Government announces urgent Medicines Act amendment to accommodate COVID-19 vaccine

The announcement follows a High Court decision on the legality of provisional vaccine approvals

Government announces urgent Medicines Act amendment to accommodate COVID-19 vaccine

The New Zealand government has announced that a bill amending the Medicines Act has been introduced to accommodate the rollout of COVID-19 vaccines following a High Court decision regarding the legality of provisional vaccine approvals.

Health Minister Andrew Little said in a media release yesterday that the new legislation is “a technical amendment to modernise the law.” The Medicines Amendment Bill is expected to be passed “under urgency” to “protect New Zealanders’ early access to medicines when needed.”

Little’s announcement comes after High Court Judge Rebecca Ellis ruled on the case of Nga Kaitiaki Tuku Ihu Medical Action Society Incorporated v The Minister of Health, which questioned whether the provisional approval of Pfizer’s COVID-19 vaccine by the government and its rollout to a significant chunk of the population was within the bounds of the Medicines Act.

“It is reasonably arguable that the decision to provisionally approve the vaccine for much wider use is problematic,” Ellis said in the decision.

As reported by the NZ Herald, the judge said that the approval overstepped the powers granted by section 23 of the Medicines Act. She also highlighted the vaccine’s availability to New Zealanders over 16 years old.

“While I acknowledge that this is a more ‘limited’ class of persons than ‘all New Zealanders,’ a class of that size seems well beyond what is contemplated by a straightforward, purposive, reading of the section,” Ellis said.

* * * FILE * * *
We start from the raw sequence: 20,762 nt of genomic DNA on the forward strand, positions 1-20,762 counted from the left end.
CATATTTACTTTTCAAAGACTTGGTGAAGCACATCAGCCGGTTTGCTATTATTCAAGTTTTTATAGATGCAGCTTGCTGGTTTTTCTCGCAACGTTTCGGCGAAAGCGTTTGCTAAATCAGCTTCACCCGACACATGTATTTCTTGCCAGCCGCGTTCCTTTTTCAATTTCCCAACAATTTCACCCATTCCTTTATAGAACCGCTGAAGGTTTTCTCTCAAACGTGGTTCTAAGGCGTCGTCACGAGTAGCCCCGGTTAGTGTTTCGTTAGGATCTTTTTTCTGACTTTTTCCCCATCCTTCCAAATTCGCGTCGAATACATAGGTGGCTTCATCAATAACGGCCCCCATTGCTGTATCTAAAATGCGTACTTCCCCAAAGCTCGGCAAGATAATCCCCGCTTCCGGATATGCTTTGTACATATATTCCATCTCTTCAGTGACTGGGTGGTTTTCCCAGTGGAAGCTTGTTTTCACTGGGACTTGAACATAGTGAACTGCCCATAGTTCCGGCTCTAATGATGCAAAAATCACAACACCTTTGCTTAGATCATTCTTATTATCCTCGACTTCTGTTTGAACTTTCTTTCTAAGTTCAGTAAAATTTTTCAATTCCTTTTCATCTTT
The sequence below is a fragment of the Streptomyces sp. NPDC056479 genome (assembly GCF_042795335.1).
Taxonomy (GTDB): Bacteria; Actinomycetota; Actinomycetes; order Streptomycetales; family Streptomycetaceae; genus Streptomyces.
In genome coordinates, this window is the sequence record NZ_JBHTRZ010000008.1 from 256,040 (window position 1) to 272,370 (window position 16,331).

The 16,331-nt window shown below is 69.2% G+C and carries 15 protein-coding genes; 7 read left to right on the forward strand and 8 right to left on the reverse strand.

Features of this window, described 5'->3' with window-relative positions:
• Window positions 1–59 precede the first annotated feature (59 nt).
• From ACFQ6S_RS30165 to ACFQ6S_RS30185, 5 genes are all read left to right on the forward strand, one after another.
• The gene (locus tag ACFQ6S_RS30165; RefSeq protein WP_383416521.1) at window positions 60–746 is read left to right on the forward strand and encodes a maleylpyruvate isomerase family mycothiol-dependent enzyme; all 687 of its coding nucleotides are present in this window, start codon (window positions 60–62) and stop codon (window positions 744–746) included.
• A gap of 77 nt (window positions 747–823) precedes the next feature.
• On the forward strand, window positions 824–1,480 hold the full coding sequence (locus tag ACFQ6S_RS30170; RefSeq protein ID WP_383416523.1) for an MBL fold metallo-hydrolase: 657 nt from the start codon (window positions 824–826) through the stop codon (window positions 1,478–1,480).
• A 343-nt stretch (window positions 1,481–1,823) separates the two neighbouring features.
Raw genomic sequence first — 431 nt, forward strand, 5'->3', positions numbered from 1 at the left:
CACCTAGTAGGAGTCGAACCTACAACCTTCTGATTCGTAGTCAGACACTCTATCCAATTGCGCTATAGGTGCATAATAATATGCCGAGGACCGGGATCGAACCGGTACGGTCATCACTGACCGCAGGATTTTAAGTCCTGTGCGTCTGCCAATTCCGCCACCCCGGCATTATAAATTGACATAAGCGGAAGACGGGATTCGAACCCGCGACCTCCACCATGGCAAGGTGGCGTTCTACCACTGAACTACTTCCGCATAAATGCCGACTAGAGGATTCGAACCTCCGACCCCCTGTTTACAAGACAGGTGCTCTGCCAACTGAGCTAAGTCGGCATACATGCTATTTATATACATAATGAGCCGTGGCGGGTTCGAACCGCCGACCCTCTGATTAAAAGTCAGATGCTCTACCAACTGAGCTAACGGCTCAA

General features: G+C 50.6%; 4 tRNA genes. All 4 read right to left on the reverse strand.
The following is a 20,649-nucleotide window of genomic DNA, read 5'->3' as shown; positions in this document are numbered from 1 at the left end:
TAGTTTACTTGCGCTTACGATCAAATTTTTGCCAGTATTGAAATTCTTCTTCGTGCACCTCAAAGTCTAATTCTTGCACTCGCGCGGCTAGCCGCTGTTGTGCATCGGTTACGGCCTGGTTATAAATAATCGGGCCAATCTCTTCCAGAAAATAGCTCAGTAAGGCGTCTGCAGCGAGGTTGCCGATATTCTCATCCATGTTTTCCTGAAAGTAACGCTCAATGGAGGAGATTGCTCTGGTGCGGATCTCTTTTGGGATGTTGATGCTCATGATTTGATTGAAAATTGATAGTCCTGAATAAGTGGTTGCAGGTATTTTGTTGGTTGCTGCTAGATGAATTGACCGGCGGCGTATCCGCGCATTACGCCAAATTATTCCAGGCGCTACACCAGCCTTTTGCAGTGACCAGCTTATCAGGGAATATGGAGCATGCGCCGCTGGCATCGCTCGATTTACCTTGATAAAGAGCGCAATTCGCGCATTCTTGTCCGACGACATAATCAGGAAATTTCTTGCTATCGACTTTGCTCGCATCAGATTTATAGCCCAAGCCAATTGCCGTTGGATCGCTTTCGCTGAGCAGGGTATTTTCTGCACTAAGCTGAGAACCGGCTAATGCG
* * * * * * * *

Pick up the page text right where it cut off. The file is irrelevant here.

Nonetheless, the judge shied away from halting the rollout of the vaccine, saying that the consequences “are too great, by some very considerable margin.”

COVID-19 Response Minister Chris Hipkins said that the provisional approval had been interpreted by the courts in “a way that doesn't reflect the current practice,” and that Ellis’ ruling reflected a “weakness in the Medicines Act.”

“It affects the flu jab and a variety of other things that have been approved using the provisional approval in the Medicines Act,” he said in a statement published by the Herald.

Hipkins said that the government planned to urgently present a bill to Parliament that would clarify what was “largely a technical issue rather than a substantive issue.”

Little pointed out that the High Court’s ruling could impact six medical products currently passed for use under section 23 of the Medicines Act: two types of contraceptives, two pandemic flu vaccines, Pfizer’s COVID-19 vaccine and an electrolyte solution utilised by hospitals.

“The law has for some time now, lacked clarity over how it can be applied. We already knew the Medicines Act was out of date, which is why we were planning to replace it with a new Therapeutic Products Act,” Little said. “Treatments approved under Section 23 go through a rigorous Medsafe approvals process. There are occasions when the health needs of a population call for urgent access to a medicine, vaccine or treatment and we need to keep this option available for some circumstances.”

The Therapeutic Products Act is intended to go before Parliament next year.

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